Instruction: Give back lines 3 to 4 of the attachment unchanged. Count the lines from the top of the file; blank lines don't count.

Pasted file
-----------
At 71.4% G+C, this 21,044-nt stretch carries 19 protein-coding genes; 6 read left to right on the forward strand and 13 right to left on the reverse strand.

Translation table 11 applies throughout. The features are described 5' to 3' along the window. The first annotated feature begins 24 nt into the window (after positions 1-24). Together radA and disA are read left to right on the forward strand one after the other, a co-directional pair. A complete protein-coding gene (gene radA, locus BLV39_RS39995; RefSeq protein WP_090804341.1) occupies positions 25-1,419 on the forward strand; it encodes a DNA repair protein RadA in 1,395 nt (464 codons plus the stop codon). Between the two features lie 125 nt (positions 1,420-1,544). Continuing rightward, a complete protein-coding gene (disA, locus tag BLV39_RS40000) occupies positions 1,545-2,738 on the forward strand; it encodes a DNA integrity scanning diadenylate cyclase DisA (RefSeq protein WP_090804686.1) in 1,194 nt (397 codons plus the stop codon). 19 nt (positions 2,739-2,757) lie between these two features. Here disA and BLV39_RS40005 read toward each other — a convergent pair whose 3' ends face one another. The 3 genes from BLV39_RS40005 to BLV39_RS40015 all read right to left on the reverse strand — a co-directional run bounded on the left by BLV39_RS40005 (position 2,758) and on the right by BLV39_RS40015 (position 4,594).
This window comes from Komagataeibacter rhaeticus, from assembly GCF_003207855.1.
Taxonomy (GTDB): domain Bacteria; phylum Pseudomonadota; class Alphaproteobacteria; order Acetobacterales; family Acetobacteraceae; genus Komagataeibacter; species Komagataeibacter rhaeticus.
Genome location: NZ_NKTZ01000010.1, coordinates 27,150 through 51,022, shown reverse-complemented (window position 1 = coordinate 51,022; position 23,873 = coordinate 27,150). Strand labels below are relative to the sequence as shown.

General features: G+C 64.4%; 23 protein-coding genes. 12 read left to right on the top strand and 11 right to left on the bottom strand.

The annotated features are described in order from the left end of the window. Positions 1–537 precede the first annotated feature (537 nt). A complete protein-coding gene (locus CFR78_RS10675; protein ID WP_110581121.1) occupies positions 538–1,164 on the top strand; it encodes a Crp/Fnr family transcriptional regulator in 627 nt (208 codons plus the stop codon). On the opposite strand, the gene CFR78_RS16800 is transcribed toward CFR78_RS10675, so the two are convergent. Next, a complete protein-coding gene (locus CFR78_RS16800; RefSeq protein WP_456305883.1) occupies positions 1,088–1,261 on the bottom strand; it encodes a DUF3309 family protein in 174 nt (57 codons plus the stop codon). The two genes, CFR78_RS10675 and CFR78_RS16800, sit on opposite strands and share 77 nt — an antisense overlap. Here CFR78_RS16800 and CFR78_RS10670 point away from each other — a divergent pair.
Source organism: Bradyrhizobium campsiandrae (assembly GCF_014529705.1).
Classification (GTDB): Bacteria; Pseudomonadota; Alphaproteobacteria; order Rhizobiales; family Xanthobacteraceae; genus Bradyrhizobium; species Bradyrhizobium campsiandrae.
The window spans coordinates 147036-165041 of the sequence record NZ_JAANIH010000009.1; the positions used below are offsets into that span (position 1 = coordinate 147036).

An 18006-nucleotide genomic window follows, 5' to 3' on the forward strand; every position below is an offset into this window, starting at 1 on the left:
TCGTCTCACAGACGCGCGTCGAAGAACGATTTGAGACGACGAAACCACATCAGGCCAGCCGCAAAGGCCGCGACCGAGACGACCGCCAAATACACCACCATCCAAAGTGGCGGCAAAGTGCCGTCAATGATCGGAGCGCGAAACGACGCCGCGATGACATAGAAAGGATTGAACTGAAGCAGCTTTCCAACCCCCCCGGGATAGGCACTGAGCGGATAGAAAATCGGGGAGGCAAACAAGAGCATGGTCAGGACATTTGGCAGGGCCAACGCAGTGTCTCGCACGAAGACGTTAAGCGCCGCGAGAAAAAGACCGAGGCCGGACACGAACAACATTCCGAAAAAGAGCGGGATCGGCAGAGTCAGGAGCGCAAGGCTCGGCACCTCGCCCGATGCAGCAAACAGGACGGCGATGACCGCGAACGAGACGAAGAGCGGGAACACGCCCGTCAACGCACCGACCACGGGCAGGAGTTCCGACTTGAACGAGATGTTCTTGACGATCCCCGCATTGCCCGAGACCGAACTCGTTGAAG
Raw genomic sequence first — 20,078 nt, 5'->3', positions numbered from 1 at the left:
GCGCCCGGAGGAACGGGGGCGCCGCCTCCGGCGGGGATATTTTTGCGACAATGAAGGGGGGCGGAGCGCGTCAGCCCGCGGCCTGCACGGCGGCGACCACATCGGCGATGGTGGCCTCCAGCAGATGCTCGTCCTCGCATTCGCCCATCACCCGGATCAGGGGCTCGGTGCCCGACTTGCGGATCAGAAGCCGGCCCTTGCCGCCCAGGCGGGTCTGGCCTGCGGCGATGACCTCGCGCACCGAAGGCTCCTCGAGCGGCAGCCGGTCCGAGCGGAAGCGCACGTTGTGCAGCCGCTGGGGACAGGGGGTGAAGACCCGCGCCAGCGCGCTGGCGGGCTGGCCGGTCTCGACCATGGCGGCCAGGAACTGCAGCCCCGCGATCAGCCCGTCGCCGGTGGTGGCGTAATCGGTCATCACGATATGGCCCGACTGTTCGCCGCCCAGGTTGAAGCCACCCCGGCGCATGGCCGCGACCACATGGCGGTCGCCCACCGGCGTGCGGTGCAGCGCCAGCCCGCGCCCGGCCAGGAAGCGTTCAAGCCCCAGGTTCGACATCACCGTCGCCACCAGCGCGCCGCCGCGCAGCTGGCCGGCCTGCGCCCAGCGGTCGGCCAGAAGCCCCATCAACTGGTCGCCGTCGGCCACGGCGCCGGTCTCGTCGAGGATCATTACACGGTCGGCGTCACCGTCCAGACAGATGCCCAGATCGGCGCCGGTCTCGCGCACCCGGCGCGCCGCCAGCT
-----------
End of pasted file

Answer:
This window comes from Komagataeibacter rhaeticus, from assembly GCF_003207855.1.
Taxonomy (GTDB): domain Bacteria; phylum Pseudomonadota; class Alphaproteobacteria; order Acetobacterales; family Acetobacteraceae; genus Komagataeibacter; species Komagataeibacter rhaeticus.